War turned schools into homes for refugees in northeast Syria – ”We left everything behind”

In the school buildings turned into refugee centres, people try to stay warm, and to keep alive the memories of the homes, gardens and lives left behind.

Al Jarir is one of the biggest refugee camps in the city of Hassakeh, located in northeast Syria. The camp started to fill up after Turkey launched its military operation in northeast Syria in October, forcing 200,000 people to leave their homes.

To many people, the word “refugee camp”, conjures an endless row of tents. At Al Jarir, the building serving as a refugee centre used to be a school. Because of the war, children in many parts of Syria have been unable to attend school for years, but at least the school building itself can now provide internally displaced people with walls around them.

Some of the families in the camp have fled several times. Nine years of war is a long time.

It is winter in northeast Syria as well. As the sun sets, the rooms get cooler. When the temperature outside nears zero degrees Celsius, the inside of the building is a cold place to sleep in, even though the families with an average of seven members live in close quarters.

”My only dream is to have a room with heating. That is enough. I don’t have any more dreams left. I’m tired of this cruel war,” says Maryam Al Saleh, 32.

The classroom floors are covered with thin mattresses meant for emergency housing, blankets, and cardboard boxes from aid organisations. Some families share their room with another family.

Syyrialainen Mariam al-Salehin perhe pakeni Hasakaan Turkin pommitusten kohteeksi lokakuussa joutuneesta Ras al-Ainin kaupungista.

Maryam Al Saleh’s family fled to Hassakeh from the city of Ras al-Ayin shelled by Turkey in October.

”We left everything behind”

In early October, the Turkish troops started shelling Al Saleh’s hometown Ras al-Ayin, located right on the border between Syria and Turkey. The family of seven ran for their lives.

”We left everything behind; clothes, canned food, everything we own. I didn’t even receive my last salary,” Al Saleh tells.

When the shelling and air raids began, youngsters passing by on motorcycles helped the family escape, transporting Al Saleh along with her husband, four daughters and son to within a safe distance from the city. They travelled the rest of the way to Hassakeh onboard a lorry.

Finn Church Aid (FCA) has granted 100 000 euros from its relief fund to support humanitarian operations in northeast Syria.

Mariam al-Issan perhe on lokakuusta majoittunut Ismael Toqanin pakolaiskeskuksessa Hasakan kaupungissa Koillis-Syyriassa.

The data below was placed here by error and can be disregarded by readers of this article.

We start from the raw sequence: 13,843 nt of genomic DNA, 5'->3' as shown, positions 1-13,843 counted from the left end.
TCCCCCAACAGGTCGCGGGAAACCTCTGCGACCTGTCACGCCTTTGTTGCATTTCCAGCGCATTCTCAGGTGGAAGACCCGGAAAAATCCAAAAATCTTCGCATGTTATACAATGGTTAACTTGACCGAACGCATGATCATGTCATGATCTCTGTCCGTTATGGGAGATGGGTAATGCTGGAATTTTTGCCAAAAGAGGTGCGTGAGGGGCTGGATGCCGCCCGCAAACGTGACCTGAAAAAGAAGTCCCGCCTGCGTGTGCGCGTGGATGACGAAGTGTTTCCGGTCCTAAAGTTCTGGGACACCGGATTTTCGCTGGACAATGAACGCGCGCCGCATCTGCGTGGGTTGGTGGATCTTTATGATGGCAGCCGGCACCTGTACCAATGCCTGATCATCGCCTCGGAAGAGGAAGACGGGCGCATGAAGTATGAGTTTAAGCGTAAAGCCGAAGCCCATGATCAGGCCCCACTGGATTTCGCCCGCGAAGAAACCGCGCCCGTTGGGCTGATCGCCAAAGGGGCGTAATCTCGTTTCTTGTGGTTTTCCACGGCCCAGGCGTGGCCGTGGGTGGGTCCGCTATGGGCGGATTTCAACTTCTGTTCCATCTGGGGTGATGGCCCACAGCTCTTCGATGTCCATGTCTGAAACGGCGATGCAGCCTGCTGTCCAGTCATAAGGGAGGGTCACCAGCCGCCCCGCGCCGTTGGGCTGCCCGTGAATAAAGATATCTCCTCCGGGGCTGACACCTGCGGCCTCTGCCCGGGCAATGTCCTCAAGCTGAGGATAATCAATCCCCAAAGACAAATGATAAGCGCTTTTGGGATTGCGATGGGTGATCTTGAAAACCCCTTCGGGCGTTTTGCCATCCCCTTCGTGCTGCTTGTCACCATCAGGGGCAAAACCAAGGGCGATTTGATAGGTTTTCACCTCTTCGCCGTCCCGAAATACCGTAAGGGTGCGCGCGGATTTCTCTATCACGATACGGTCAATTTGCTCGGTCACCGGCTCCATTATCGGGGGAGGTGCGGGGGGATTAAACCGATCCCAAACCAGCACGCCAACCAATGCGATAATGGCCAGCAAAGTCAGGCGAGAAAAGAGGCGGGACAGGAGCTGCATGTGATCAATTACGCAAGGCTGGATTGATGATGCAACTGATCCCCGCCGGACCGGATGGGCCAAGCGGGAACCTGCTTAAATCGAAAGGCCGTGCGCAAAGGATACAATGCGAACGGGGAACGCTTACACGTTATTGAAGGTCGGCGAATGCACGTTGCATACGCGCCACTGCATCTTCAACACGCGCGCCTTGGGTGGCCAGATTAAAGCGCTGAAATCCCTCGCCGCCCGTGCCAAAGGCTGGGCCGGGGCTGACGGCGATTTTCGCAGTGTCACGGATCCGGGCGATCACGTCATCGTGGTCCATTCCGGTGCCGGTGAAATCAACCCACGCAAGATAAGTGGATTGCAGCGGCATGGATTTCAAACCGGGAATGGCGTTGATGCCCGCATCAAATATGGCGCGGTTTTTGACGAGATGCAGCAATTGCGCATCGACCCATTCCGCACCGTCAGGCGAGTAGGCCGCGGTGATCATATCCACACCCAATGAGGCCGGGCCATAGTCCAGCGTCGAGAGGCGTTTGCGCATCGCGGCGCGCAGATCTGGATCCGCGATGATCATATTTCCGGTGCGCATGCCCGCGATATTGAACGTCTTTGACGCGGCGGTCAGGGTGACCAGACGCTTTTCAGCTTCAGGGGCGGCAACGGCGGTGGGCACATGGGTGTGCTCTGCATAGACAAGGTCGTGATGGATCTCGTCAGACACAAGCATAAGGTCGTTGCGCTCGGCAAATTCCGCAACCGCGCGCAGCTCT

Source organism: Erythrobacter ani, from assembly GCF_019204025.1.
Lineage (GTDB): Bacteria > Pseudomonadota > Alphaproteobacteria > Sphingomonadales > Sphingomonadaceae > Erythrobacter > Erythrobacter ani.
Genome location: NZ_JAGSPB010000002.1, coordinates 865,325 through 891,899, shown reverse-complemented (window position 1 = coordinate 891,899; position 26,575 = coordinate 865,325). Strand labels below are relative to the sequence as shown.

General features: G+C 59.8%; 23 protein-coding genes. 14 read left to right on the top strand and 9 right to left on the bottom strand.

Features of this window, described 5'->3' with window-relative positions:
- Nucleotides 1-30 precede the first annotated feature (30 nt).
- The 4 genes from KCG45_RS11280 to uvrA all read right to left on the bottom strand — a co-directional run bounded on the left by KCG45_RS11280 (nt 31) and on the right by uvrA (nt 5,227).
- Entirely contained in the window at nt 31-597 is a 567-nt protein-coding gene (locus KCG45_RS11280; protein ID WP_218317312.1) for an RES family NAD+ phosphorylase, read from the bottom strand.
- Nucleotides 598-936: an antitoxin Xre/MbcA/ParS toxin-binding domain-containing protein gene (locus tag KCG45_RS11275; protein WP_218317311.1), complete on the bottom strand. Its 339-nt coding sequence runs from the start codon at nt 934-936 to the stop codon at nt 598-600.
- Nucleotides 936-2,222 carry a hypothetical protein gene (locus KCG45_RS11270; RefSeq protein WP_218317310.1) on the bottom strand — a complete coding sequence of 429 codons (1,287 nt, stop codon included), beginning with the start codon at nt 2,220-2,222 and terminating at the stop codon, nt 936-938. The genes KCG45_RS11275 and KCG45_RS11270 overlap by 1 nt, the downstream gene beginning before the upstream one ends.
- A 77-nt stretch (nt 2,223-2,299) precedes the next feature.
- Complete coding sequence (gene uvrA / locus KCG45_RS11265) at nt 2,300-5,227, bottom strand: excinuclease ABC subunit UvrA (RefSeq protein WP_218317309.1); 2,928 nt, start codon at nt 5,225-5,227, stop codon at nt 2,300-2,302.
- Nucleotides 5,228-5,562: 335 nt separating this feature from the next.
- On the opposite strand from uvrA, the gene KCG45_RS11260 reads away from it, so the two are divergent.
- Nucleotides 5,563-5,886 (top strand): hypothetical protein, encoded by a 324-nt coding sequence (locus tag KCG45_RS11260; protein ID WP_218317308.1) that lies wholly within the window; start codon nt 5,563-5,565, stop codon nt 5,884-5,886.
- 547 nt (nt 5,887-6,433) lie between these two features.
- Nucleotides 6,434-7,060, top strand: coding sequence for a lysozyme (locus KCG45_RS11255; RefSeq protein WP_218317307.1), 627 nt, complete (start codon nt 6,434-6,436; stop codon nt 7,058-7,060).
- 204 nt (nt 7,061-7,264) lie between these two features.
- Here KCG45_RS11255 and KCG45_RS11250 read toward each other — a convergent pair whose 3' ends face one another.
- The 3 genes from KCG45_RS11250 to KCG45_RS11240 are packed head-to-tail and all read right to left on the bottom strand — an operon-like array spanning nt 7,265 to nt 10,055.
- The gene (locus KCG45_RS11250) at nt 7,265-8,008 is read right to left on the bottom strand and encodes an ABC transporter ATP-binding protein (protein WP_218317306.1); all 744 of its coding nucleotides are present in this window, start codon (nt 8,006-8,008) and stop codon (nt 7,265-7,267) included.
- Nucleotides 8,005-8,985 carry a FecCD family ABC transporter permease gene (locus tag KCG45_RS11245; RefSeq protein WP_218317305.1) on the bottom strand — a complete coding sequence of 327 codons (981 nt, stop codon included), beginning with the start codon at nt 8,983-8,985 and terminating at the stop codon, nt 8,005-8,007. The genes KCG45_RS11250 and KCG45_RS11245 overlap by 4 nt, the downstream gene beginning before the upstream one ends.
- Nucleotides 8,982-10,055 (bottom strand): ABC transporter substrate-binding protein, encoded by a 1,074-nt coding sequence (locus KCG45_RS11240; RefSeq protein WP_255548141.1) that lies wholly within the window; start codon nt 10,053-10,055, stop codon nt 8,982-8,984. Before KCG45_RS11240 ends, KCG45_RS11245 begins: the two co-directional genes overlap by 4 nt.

According to Maryam Al Issa, 41, what is hard about being a refugee, in addition to losing your home, is not receiving help to process the trauma caused by the war. Since October, the family of seven has been living at the Ismael Toqan refugee centre in the city of Hassakeh, northeast Syria.

Nearly 80,000 people still waiting to return home

The stories of the families who have ended up in the Hassakeh refugee camps are very similar: the air strike in October, along with other military operations, hit their home, forcing them to leave so quickly they did not have time to take anything with them.

The situation in northeast Syria is still very unstable, even though a truce was declared in the region at the end of October. This is why tens of thousands of people are still unable to return home. They may not even have anything to retrieve or to return to waiting back home.

The need for humanitarian aid is enormous.

According to the United Nations Office for the Coordination of Humanitarian Affairs (OCHA), around 80,000 people are still living as internally displaced people in northeast Syria, even though more than half of those who fled in October already have been able to return home.


Kuva entisestä luokkahuoneesta, joka toimii nyt syyrialaisperheen kotina Ismael Toqanin pakolaiskeskuksessa Hasakassa.

Shortage of everything, especially warmth

The winter conditions in northeast Syria are putting strain on families with children as well as the elderly in a cruel manner. At night, the temperature in Hassakeh drops near zero degrees Celsius, and even during the day, it only gets to around 10°C.

Maryam Al Saleh says that there is a shortage of everything at the Al Jarir refugee camp, but people are particularly in need of heaters, blankets, extra clothing, and possibly more carpets to insulate the surface people sleep on from the cold floor.